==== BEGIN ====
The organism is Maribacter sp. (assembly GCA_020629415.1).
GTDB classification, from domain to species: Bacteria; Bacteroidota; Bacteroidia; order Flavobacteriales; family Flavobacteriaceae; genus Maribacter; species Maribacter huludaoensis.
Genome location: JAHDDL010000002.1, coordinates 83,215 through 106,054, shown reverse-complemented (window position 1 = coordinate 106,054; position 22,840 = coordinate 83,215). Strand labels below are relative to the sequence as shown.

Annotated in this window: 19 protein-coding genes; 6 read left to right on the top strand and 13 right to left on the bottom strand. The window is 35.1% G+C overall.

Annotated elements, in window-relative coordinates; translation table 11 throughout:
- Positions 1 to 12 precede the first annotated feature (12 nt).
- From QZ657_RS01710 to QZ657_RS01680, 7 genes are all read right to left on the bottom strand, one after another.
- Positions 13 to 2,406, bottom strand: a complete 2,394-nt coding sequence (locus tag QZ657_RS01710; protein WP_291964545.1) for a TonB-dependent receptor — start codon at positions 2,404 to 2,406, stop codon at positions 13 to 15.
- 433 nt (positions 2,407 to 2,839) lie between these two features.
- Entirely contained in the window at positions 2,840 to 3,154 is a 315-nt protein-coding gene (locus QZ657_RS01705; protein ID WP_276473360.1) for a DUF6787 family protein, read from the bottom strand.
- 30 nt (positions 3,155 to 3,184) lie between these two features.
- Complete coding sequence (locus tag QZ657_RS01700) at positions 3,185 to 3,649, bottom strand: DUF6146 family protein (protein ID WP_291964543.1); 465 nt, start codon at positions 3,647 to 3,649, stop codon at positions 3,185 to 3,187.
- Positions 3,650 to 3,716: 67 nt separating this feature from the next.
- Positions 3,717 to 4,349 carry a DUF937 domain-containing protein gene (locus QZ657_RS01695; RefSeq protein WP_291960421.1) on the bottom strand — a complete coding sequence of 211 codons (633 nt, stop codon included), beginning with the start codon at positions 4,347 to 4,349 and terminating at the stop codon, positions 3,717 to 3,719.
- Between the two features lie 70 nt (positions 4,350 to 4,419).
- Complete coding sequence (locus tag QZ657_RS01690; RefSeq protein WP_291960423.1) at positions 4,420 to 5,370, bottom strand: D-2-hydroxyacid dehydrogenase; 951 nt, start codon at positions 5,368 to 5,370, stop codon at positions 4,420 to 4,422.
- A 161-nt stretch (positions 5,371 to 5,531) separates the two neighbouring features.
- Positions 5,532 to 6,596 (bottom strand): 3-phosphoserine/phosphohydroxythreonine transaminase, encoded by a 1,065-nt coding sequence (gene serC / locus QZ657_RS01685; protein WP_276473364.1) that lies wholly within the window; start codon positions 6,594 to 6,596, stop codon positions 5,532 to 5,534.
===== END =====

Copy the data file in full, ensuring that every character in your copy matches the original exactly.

The organism is Maribacter sp. (assembly GCA_020629415.1).
GTDB classification, from domain to species: Bacteria; Bacteroidota; Bacteroidia; order Flavobacteriales; family Flavobacteriaceae; genus Maribacter; species Maribacter huludaoensis.
Genome location: JAHDDL010000002.1, coordinates 83,215 through 106,054, shown reverse-complemented (window position 1 = coordinate 106,054; position 22,840 = coordinate 83,215). Strand labels below are relative to the sequence as shown.

Annotated in this window: 19 protein-coding genes; 6 read left to right on the top strand and 13 right to left on the bottom strand. The window is 35.1% G+C overall.

Annotated elements, in window-relative coordinates; translation table 11 throughout:
- Positions 1 to 12 precede the first annotated feature (12 nt).
- From QZ657_RS01710 to QZ657_RS01680, 7 genes are all read right to left on the bottom strand, one after another.
- Positions 13 to 2,406, bottom strand: a complete 2,394-nt coding sequence (locus tag QZ657_RS01710; protein WP_291964545.1) for a TonB-dependent receptor — start codon at positions 2,404 to 2,406, stop codon at positions 13 to 15.
- 433 nt (positions 2,407 to 2,839) lie between these two features.
- Entirely contained in the window at positions 2,840 to 3,154 is a 315-nt protein-coding gene (locus QZ657_RS01705; protein ID WP_276473360.1) for a DUF6787 family protein, read from the bottom strand.
- 30 nt (positions 3,155 to 3,184) lie between these two features.
- Complete coding sequence (locus tag QZ657_RS01700) at positions 3,185 to 3,649, bottom strand: DUF6146 family protein (protein ID WP_291964543.1); 465 nt, start codon at positions 3,647 to 3,649, stop codon at positions 3,185 to 3,187.
- Positions 3,650 to 3,716: 67 nt separating this feature from the next.
- Positions 3,717 to 4,349 carry a DUF937 domain-containing protein gene (locus QZ657_RS01695; RefSeq protein WP_291960421.1) on the bottom strand — a complete coding sequence of 211 codons (633 nt, stop codon included), beginning with the start codon at positions 4,347 to 4,349 and terminating at the stop codon, positions 3,717 to 3,719.
- Between the two features lie 70 nt (positions 4,350 to 4,419).
- Complete coding sequence (locus tag QZ657_RS01690; RefSeq protein WP_291960423.1) at positions 4,420 to 5,370, bottom strand: D-2-hydroxyacid dehydrogenase; 951 nt, start codon at positions 5,368 to 5,370, stop codon at positions 4,420 to 4,422.
- A 161-nt stretch (positions 5,371 to 5,531) separates the two neighbouring features.
- Positions 5,532 to 6,596 (bottom strand): 3-phosphoserine/phosphohydroxythreonine transaminase, encoded by a 1,065-nt coding sequence (gene serC / locus QZ657_RS01685; protein WP_276473364.1) that lies wholly within the window; start codon positions 6,594 to 6,596, stop codon positions 5,532 to 5,534.